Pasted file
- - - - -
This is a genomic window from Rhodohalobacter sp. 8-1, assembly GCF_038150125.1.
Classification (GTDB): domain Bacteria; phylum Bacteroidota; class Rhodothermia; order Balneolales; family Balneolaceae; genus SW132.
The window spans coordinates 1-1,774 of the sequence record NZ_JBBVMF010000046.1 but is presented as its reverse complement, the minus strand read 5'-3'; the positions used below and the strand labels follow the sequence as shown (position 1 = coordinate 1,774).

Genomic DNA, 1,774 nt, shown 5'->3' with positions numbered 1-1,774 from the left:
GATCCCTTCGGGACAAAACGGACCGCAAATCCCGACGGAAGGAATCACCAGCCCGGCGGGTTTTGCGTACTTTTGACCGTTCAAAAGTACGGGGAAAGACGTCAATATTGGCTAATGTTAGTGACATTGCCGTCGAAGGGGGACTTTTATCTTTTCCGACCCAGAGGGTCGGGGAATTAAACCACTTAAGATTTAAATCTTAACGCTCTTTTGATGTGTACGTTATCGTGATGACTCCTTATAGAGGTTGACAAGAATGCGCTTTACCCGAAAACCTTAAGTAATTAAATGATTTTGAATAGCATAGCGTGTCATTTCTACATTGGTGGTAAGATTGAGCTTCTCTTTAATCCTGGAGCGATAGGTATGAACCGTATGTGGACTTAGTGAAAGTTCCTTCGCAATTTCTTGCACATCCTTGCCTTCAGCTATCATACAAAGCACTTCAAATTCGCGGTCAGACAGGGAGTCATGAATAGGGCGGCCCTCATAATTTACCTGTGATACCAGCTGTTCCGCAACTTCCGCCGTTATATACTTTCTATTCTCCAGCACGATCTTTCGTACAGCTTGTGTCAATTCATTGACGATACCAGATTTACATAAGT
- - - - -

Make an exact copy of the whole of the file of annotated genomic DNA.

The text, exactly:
This is a genomic window from Rhodohalobacter sp. 8-1, assembly GCF_038150125.1.
Classification (GTDB): domain Bacteria; phylum Bacteroidota; class Rhodothermia; order Balneolales; family Balneolaceae; genus SW132.
The window spans coordinates 1-1,774 of the sequence record NZ_JBBVMF010000046.1 but is presented as its reverse complement, the minus strand read 5'-3'; the positions used below and the strand labels follow the sequence as shown (position 1 = coordinate 1,774).

Genomic DNA, 1,774 nt, shown 5'->3' with positions numbered 1-1,774 from the left:
GATCCCTTCGGGACAAAACGGACCGCAAATCCCGACGGAAGGAATCACCAGCCCGGCGGGTTTTGCGTACTTTTGACCGTTCAAAAGTACGGGGAAAGACGTCAATATTGGCTAATGTTAGTGACATTGCCGTCGAAGGGGGACTTTTATCTTTTCCGACCCAGAGGGTCGGGGAATTAAACCACTTAAGATTTAAATCTTAACGCTCTTTTGATGTGTACGTTATCGTGATGACTCCTTATAGAGGTTGACAAGAATGCGCTTTACCCGAAAACCTTAAGTAATTAAATGATTTTGAATAGCATAGCGTGTCATTTCTACATTGGTGGTAAGATTGAGCTTCTCTTTAATCCTGGAGCGATAGGTATGAACCGTATGTGGACTTAGTGAAAGTTCCTTCGCAATTTCTTGCACATCCTTGCCTTCAGCTATCATACAAAGCACTTCAAATTCGCGGTCAGACAGGGAGTCATGAATAGGGCGGCCCTCATAATTTACCTGTGATACCAGCTGTTCCGCAACTTCCGCCGTTATATACTTTCTATTCTCCAGCACGATCTTTCGTACAGCTTGTGTCAATTCATTGACGATACCAGATTTACATAAGT